Wednesday, October 08, 2008

Ignorance and Racism

As a very white girl from a very white town in Kansas, I have to admit I've been pretty naive about racism. I was raised to believe that a person should be judged by their character and not by the color of their skin and I stupidly assumed most people believed the same.

That's not to say I hadn't ever seen racism in action. I remember an incident when I was in middle school where my brother was having one of the guys from his ball team in a neighboring town (who happened to be African-American) over to stay the night. I happened to overhear an adult say to my mother, "You aren't letting him stay at your house, are you?" To which my mother calmly replied, "Of course. He's Drew's friend." Before that I day, I hadn't actually noticed that the small Kansas town I lived in was almost entirely white.

Of course, moving to the South brought me into contact with even more blatant racism. I actually had a first grader tell me she couldn't be a partner with another student because, "I'm not supposed to touch brown people." She was most definitely partnered with him for the rest of the unit.

Sadly, I have to admit that up until recently, I have again been hiding in my own little personal bubble. I haven't been looking for racism even though I know it is all around. It pops up in the most unexpected ways- like at our neighborhood mall where I witnessed a security officer telling a young African-American kid to take his hood off his head. My own husband and son were wearing hats but were not asked to do the same. Sadly, and maybe thankfully, the teenager removed his hood without any comment. I hate to imagine what would have happened had he refused (as was definitely his right). Of course, what kills me is that I didn't say anything.

With our current political climate, racism is seeping up to the surface more and more. Like when I heard this on NPR: "I never really thought about whether or not that I was racist, or however you want to put it," said Tina Graham. She fears Obama would focus on African-Americans at the expense of poor white people like herself. "It's just the fact that I think that he will represent them, and what they want, and what they need. ... They're his people, they're his race." Believe me when I say, my jaw hit the ground. Hey, guess what? You ARE racist. I almost fell over at that.

But, that wasn't all I was to experience. I knew racism had been circling around Obama's campaign but I didn't know quite how intensely until I read Lawyer Mama's post over at Momocrats which compiled it all into one foul pile.

I guess my biggest frustration is hearing people maintain that they're not racist, and then turn around and make racially tinged comments with an air of plausible deniability. Rep. Westmoreland calling Obama 'uppity' and then CONFIRMING that he said it. We're not that stupid. Race plays a HUGE part in this election whether you like or not, but the Obama campaign is unable to confront that straight-up for fear of being accused of 'playing the race card', and the McCain camp and supporters can stir up the bigots using code phrases.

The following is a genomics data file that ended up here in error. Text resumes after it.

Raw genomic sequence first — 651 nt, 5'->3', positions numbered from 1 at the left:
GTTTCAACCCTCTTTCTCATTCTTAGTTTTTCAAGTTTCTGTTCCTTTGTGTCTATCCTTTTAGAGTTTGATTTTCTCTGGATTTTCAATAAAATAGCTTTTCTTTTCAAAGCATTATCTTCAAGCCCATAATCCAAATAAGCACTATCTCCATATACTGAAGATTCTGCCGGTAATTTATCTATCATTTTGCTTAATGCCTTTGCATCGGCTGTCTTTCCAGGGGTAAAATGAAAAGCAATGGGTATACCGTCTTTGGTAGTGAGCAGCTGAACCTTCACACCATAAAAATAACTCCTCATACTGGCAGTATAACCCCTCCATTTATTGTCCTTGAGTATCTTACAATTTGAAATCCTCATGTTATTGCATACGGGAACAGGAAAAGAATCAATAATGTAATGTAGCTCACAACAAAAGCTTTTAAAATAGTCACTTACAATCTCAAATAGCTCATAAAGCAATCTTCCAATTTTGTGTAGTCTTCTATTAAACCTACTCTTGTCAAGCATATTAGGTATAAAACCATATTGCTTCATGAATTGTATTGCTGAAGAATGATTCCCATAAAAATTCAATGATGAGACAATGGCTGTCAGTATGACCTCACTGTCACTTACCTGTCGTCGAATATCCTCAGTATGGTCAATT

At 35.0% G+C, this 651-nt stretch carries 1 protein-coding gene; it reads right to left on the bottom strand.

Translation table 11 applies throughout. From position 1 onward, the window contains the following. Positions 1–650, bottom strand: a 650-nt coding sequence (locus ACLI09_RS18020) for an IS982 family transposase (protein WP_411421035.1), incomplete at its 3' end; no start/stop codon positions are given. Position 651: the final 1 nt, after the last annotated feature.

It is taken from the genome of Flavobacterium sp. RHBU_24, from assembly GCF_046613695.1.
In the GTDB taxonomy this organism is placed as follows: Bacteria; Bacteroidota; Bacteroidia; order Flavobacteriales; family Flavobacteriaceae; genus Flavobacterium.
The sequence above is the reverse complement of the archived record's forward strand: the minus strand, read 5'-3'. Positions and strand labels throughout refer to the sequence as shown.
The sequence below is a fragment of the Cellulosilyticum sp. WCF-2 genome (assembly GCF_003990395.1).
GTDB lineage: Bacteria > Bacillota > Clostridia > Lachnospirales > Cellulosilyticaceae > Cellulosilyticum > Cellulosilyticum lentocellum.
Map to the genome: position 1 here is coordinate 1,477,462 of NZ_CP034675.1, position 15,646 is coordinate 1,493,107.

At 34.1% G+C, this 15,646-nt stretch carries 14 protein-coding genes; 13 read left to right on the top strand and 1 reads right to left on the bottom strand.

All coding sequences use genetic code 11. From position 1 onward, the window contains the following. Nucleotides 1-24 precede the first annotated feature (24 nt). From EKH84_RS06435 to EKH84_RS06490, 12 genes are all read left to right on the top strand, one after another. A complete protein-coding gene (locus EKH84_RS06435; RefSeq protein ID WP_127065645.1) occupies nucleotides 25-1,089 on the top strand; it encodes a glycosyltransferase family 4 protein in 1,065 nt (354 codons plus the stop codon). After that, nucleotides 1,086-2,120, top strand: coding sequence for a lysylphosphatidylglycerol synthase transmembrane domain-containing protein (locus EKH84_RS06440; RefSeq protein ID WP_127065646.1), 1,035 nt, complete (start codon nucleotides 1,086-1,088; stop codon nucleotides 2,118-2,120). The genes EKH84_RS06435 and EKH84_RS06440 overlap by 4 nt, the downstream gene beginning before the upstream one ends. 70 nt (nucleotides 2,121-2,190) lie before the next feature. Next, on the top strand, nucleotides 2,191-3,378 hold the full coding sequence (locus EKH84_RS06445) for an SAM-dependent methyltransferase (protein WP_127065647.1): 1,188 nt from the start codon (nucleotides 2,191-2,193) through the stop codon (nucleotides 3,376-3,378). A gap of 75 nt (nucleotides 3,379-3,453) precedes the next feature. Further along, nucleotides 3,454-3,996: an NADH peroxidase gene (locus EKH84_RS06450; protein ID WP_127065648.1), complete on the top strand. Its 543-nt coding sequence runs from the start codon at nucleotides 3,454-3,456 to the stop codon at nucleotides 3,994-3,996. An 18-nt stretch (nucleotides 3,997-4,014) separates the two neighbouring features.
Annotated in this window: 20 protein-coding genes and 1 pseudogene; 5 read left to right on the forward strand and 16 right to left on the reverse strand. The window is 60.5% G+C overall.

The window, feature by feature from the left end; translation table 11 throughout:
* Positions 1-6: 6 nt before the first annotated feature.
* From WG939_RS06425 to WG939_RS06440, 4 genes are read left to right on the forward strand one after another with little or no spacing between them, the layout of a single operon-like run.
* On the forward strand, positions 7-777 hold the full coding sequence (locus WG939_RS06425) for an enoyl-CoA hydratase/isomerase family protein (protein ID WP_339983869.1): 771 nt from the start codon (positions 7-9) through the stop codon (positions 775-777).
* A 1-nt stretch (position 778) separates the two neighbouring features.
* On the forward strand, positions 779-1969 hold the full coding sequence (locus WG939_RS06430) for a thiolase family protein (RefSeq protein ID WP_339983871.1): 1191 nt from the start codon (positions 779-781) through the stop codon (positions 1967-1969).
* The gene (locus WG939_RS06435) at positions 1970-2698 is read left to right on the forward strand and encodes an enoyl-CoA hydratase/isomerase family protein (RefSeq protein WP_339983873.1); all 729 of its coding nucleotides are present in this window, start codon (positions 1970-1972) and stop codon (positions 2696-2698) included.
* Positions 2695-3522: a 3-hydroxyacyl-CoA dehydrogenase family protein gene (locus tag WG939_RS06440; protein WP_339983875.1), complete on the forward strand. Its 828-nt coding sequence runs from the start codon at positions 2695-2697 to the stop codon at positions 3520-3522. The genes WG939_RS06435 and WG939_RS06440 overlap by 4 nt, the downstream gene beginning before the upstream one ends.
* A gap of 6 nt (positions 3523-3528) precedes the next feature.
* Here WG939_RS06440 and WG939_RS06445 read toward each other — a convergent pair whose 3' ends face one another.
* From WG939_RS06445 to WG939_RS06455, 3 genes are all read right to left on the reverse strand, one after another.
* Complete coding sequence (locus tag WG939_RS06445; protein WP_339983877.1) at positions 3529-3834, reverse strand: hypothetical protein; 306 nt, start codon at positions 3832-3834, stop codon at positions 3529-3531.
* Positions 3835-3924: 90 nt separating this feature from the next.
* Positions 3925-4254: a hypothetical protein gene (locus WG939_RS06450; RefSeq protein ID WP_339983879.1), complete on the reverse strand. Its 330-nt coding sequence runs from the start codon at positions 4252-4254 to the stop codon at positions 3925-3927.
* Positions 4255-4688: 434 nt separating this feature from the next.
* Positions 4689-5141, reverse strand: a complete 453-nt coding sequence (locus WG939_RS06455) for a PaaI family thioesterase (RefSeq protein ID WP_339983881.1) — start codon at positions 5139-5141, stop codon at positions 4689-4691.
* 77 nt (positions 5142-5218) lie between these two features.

Also the idea that Obama being a serious contender for President Of The United States signals an end to racism in this country is ridiculous too.

I guess in the end, I will continue in my naivety by hoping that Americans (or at the very least the people reading this post) will vote on the candidates' platforms and policies and NOT on the color of their skin. Lofty dreams, I know. Comment away!

(Thanks to my hubby for all the things to link to and even a little bit of co-writing. We'll return to a regular old mommy blog tomorrow.)



6 comments:

Chelsea + Jonathan said...

Oh man I heard that interview on NPR too and I was SHOCKED!

I'll have to check out your links later.

Lawyer Mama said...

The bubble is a comfortable place to be. I guess that's why GWB spends so much time in it.

All of this stuff has been so disturbing to me and since I put up my post, people have sent me even MORE stuff. I'll have to do a Part II.

Green Girl in Wisconsin said...

I'm constantly fending off bizarre racist comments about Sen. Obama--from his faith to his parentage to his "ability to lead." Astonishing, but not, I guess, to be unexpected in this country of ours.

Very thoughtful post--and right on.

Kate said...

Oh, I know. Just last week, after the high school kids in my town had been on lunch hour, someone found the N word spray=painted onto the boardwalk near the HS campus. And I live in the north! It blows my mind how we have yet to evolve enough to still even deal with racism. I was actually out door knocking for the campaign last weekend, and got the first slam in the face from some little old lady that screamed "No Coloreds in the White House!"

As it stands, Obama is a hands down better option on policy issues-- so much so that I think the code phrases will get much, much worse in the coming weeks-- because McCain's camp has little else to go on at this point.

I am so nervous and so wanting it to be November 5-- so long as the news is confirming Obama had the landslide victory, of course:)

Lisa said...

I think Tina on NPR needs a reality check. Obama is just as much white as he is black.

Susie said...

YES! Because when you can't win on the issues, you pull the race card perpetuating myths and racist attitudes - "He's not like us, he doesn't understand." Ugh!!! It does have me really evaluating my own ideas and views about race. I hate that the election has come to this...